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Earth Stewardship Leads to Solar Project

By Lisa Therrell

One year ago a small group from Faith Lutheran Church in Leavenworth, Wash., met around a kitchen table. They had just read EcoMind: Changing the Way We Think, To Create the World We Want (Nation Books, 2013) by Frances Moore Lappé. The book’s premise is that too many people are immobilized by despair at the specter of climate change so we need to change the way we think in order to take small, deliberate actions that will make a difference.

“We very much wanted to do something where we could make a real difference with climate change by reducing carbon emissions,” said MaryCarol Nelson, a member of Faith’s Earth Stewardship Group and one of the project organizers of the Icicle River Middle School community solar project. One group member, Barbara Rossing, who is a professor at the Lutheran School of Theology at Chicago, suggested taking on a solar project in the community.

“Solar panels are a visible sign of the church’s commitment to a vision of hope for the future of the world. We are making a small, but important, step to help our economy transition away from fossil fuel-dependence, a vital energy shift reflecting our love for God’s people and all creation,” said Rossing, who also has a solar installation at her home.

One year later the group has cause to celebrate. They orchestrated the first community solar project in Chelan County, with the expert assistance of consultant Ellen Lamiman of Energy Solutions. Faith partnered with the Cascade School District to install solar panels on Icicle River Middle School.

Under Washington’s Renewable Energy Cost Recovery Incentive Payment Program, a solar project can be designed to allow a community to jointly donate and invest in a solar installation on a public property. A nonprofit, in this case Faith, can be the project administrator. The investors receive an annual payment based on energy produced up through June 2020, which allows them to recover their investment. The school district receives SNAP (Sustainable Natural Alternative Power) payments from the Chelan County Public Utility District, which purchases the electricity produced by the system from the Cascade School District.

An integral part of Faith’s mission

Some people questioned why a church would see a solar installation as a part of ministry. Creation care has been an integral part of Faith’s mission statement: “To Incarnate the gracious, healing, and reconciling presence of God through: Sacramental Worship, Congregational Nurture, and Ministries of Peace, Mercy, and Justice for all Creation.”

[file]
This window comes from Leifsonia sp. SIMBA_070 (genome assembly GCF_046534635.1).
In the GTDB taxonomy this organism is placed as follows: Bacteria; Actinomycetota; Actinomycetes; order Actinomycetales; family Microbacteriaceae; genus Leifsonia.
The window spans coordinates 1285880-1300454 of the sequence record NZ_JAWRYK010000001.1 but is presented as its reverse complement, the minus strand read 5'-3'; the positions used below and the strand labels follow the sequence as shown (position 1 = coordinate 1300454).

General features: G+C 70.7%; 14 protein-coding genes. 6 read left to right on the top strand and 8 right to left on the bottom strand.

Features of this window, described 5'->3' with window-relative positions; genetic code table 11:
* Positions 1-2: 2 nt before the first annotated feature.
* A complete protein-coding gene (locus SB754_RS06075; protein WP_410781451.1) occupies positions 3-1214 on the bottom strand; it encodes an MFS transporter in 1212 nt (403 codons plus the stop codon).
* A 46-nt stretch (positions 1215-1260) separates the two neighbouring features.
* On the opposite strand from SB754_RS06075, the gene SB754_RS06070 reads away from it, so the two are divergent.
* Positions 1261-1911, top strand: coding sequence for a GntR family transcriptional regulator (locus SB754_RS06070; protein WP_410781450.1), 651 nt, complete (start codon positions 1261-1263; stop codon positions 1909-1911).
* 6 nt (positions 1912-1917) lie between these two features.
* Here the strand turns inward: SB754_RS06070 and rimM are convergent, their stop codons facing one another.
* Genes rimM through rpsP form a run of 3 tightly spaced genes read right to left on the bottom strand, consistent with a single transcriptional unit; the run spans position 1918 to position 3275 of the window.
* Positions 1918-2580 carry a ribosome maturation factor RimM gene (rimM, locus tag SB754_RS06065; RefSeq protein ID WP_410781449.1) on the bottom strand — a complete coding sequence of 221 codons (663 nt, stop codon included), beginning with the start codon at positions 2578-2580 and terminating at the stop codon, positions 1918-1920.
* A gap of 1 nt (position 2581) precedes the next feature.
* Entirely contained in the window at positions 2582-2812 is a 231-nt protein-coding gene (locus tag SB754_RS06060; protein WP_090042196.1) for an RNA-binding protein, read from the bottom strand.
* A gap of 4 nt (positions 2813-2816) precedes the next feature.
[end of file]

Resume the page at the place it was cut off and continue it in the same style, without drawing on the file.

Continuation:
Nelson agrees that this fits with Faith’s mission and with her beliefs. “I believe God has given us all the right gifts to live on and enjoy this precious earth, and that he never expected us to use destruction in any form to get the things we need,” she said. “To see the solar modules being put up on our middle school roof, I am crazy with the happy thought that yes, we did the right thing.”

According to the Environmental Protection Agency, electrical power production in the U.S., at 32 percent, is the largest producer of greenhouse gas emissions. While there is clean hydropower in Chelan County, more than 70 percent of the electricity in the power grid in the U.S. is from coal or natural gas. Washington has one coal-fired plant near Centralia. Contributing clean renewable energy into the regional grid helps reduce dependence on carbon emitting fuels.

“We wanted to demonstrate that the Leavenworth community cares about sustainability,” Nelson said. “We would like to see more community solar projects initiated, but for the program to be viable we need the state legislature to extend the cost recovery program to allow for a 10-year rolling window. Meanwhile, the project proponents are pleased with our collective results.” 

Faith Lutheran Church in Leavenworth, Wash., partnered with Cascade School District to place solar panels on Icicle River Middle School.

Author bio: Therrell is co-organizer for the Icicle River Middle School community solar project and a member at Faith Lutheran Church, Leavenworth, Wash.

Reproduced with permission from the Eastern Washington-Ohio Synod News in The Lutheran, January 2015. (A PDF of the original article can be downloaded at the bottom of this page.)



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Peter Bakken,
Mar 18, 2015, 10:42 AM